on [he ‘lac!
THE T.T. FRAZER-NASH
LATEST VERSION OF POPULAR 1,500 c.c. CAR
THERE are some motor cars which differ only in detail from other makes of the same size and while satisfying their owners do not so inspire them as to prevent them ever wanting anything else.
On the other hand there are a few makes of sports cars which are so outstandingly individual in their design and performance that an owner, once used to their ways, becomes enthusiastic to such a degree that he considers his car the only one of its type worth having. It is to the latter category that the Frazer-Nash belongs, and always has from its inception. It is a car about which motorists may argue and wrangle, but about which they are bound to have a very definite opinion. If you like it, you like it very much indeed, and we have yet to meet a keen
a sports car owner who did not like driving one of the latest models. Many and fierce have been t he arguments among motorists as to whether chain drive is suitable in theory or practice, but such arguments dissolve in praise after a run in
the car. Incidentally chain drive is one of the most efficient forms of transmission extant, and is very light for a given power, but in the case of the Frazer-Nash such points are entirely forgotten in the remarkable efficiency with which the vehicle operates as a whole.
As the T.T. type car is now in production as a standard model, it was one of these cars which we took out for a road test, and which we must admit left us as enthusiastic about it as the most rabid owner. The main features of this car follow the lines already familiar to MOTOR SPORT readers, in that it incorporates the unique dog clutch gear with a final chain drive for each gear, which has long been a feature of this make. The power unit is an unsupercharged O.H.V. unit of normal layout with pushrod operated valves
and two carburettors. Four forward speeds and reverse are fitted, and owing to the principle used all gears are as silent as top, being equally direct but merely of different ratio. This arrangement also gives the very valuable property of being able to alter any gear ratio without affecting the others. The advantage of this to an owner who goes in for competition work hardly need stressing. With the same car he goes in for trials, speed hill climbs, or road races, as well as using it for normal road work. The standard gear ratios of a 4speed Frazer-Nash are 11.5, 7, 4.8 and 3.7, but all these are optional and can be varied to suit individual requirements. On the T.T. model a low gear of 10 to 1 is fitted and owing to the light weight of the car (approx. 13 cwt.) this is fully low enough, and the getaway and acceleration are really remark able. 10 30 m.p.h. on this rather high bottom gear takes 4 seconds, but if the clutch is slipped and the engine revved up, as one would normally do when getting away from such a low speed, this
time can be reduced to a fraction over 3 secs. 60 m.p.h. can be reached from the same speed in well under half a minute through the gears.
These figures give some idea of the terrific “pep ” of the model, but no figures can give a full impression of the fascination of driving the car.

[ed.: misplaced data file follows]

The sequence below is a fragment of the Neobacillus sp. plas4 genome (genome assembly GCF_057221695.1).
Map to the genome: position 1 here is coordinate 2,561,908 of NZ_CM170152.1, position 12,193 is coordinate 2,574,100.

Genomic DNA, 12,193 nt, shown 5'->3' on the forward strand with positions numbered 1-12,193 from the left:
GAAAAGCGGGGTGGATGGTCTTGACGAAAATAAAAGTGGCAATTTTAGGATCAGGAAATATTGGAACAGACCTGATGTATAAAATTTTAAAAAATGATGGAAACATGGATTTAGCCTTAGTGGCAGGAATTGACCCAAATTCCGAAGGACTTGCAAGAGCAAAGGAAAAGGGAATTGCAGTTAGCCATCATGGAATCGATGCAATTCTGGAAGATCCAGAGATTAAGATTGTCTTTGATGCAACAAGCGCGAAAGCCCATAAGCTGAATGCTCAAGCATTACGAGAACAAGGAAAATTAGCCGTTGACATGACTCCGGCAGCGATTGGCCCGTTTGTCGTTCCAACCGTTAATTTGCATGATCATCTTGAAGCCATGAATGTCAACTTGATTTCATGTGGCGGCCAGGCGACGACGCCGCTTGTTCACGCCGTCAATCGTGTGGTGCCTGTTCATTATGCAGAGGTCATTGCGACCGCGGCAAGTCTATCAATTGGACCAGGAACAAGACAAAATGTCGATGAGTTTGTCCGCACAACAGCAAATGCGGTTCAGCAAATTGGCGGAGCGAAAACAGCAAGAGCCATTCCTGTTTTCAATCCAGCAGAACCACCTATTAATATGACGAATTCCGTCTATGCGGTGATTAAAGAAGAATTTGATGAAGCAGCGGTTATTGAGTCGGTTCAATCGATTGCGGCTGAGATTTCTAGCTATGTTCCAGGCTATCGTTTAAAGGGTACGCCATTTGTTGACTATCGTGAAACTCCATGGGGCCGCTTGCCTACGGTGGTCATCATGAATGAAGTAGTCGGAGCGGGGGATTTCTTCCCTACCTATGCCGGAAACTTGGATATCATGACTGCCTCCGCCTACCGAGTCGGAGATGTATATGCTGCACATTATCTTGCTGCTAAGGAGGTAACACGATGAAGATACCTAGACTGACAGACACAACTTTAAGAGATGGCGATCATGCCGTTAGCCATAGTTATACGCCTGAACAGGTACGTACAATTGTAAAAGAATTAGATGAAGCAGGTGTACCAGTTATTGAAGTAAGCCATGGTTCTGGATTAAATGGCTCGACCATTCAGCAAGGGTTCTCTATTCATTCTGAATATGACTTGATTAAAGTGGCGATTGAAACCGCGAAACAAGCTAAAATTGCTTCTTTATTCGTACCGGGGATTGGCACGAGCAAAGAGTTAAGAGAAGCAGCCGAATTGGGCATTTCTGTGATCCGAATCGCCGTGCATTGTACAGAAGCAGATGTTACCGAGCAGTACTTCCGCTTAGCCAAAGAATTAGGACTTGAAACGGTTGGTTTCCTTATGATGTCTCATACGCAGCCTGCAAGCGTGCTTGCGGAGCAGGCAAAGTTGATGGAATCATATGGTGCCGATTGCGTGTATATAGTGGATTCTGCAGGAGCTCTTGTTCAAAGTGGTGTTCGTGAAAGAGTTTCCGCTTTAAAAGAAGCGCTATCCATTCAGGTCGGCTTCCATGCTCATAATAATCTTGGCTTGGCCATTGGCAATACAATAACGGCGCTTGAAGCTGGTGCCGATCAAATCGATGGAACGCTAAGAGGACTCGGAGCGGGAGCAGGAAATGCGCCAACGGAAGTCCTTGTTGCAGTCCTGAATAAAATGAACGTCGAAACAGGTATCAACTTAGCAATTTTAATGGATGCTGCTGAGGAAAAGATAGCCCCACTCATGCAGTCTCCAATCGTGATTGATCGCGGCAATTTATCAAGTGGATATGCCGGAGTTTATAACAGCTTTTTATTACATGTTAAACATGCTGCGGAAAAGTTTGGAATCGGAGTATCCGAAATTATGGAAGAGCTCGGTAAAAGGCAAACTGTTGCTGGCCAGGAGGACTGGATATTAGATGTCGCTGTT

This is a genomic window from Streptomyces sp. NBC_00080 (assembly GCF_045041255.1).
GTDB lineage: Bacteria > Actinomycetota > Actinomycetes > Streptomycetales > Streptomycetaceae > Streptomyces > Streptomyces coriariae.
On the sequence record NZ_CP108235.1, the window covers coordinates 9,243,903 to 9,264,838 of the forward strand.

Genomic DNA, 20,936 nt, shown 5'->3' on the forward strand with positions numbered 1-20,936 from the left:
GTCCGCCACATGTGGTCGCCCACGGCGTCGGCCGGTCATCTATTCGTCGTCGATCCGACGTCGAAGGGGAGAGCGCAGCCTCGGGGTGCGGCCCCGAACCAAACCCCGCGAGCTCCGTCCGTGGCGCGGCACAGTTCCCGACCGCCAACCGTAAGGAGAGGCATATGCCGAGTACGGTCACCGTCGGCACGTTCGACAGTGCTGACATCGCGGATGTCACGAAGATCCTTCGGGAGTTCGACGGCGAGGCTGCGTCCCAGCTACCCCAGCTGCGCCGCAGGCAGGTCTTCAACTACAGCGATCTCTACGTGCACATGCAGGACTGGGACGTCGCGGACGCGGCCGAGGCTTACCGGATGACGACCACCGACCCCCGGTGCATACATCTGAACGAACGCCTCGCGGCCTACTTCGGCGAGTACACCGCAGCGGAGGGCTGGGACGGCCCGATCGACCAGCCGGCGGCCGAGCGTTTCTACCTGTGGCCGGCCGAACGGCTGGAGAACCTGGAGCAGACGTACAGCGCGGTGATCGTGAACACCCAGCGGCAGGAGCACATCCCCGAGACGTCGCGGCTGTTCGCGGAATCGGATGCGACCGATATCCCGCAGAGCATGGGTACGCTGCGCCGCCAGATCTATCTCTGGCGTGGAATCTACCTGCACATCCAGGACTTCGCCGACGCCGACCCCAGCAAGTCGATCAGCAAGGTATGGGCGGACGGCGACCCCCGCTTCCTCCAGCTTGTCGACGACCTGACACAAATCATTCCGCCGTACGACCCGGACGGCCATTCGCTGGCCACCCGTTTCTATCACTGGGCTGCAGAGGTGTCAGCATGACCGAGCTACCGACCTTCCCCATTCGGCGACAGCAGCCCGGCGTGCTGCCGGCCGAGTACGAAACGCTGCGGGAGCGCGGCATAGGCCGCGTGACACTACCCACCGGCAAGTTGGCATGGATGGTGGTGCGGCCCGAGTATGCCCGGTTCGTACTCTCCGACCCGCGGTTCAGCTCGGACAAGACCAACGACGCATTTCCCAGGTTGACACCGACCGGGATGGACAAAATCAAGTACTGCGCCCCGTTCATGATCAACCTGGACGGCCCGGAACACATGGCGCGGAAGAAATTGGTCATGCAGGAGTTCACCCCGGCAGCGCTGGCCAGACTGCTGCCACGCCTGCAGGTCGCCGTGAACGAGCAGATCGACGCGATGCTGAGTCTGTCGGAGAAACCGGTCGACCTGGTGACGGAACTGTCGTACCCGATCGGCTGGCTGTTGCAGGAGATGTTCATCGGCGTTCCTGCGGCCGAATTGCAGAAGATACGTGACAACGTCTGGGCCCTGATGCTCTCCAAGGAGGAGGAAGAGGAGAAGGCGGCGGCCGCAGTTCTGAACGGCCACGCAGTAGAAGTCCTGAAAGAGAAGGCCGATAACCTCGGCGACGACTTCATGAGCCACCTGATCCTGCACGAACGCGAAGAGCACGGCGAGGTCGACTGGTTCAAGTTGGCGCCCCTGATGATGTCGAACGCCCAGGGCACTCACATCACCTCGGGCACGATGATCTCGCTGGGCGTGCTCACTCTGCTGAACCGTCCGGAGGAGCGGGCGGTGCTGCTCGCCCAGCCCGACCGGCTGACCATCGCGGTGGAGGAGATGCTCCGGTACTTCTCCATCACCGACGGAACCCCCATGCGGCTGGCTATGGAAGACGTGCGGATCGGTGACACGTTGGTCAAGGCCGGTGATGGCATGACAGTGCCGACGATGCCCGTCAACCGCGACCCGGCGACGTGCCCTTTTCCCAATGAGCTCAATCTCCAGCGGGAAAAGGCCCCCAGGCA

The high-geared, dead accurate steering, the low build, and excellent weight distribution inspire one with complete confidence in the car and in oneself. Alter a short spell of driving one finds oneself doing things safely and neatly which one would never dare to attempt in the majority of cars. Corners merely encourage the driver to prove the car’s stability. One of the best things about the car’s cornering is the way it can either be coaxed round in a gentlemanly fashion, or deliberately thrown into a controlled skid as
and when required. This is a great help in a tight corner, as the slowing effect of the skid and the fact that a slight movement of the wheel corrects it with ease and certainty, means that one can “get away with it,” under the most awkward conditions.
By this we do not wish to convey the impression that it is the sort of car in which one is always getting into difficulties, but merely that it is so inherently safe that one cannot help taking liberties with it. A further attraction when scrapping on the road is the ease of gear changing. Owing to the dog-clutch arrangement, changes up can be pulled right through without a pause, and the downward change is also practically fool-proof. Our only criticism of this change is a slight tendency to ” hang ” when trying to get out of gear when overrunning the engine, as when chang
ing down for a corner. We soon got used to this, however, and found a touch of throttle at the right moment made it slip out easily.
Experience of older Frazer-Nashes has showed us that this tends to get easier with use. However, the car we tried had only done the DoubleTwelve, a few Brooklands races, “round the mountain” events, high speed trials, and the Ulster T.T., and judging by the service some owners extract from these cars might still be considered fairly new.
We have not yet mentioned the maximum speed, as the acceleration and road holding were the first things we noticed, but for a 1,500 c.c. engine they are rather remarkable especially as excessive revs, are never resorted to. The maximum speed on the level was just under 90 m.p.h., but with a slight downhill gradient 95 m.p.h. was easily attained.
This car has been officially timed in a race to lap Brooklands at 91.72 m.p.h., so that it has every right to be placed in the exclusive class of genuine 90 m.p.h. sports cars. Another interesting fact is that it will comfortably exceed 80 m.p.h. on third !
Taken all round it is an ideal sports car for the competition enthusiast who also wants to use his car on the ‘road, and its performance can only be fully appreciated by actual trial. The works are at London Road, Isleworth, and the price of the model with 3-speeds is £425, and with 4-speeds f,445.
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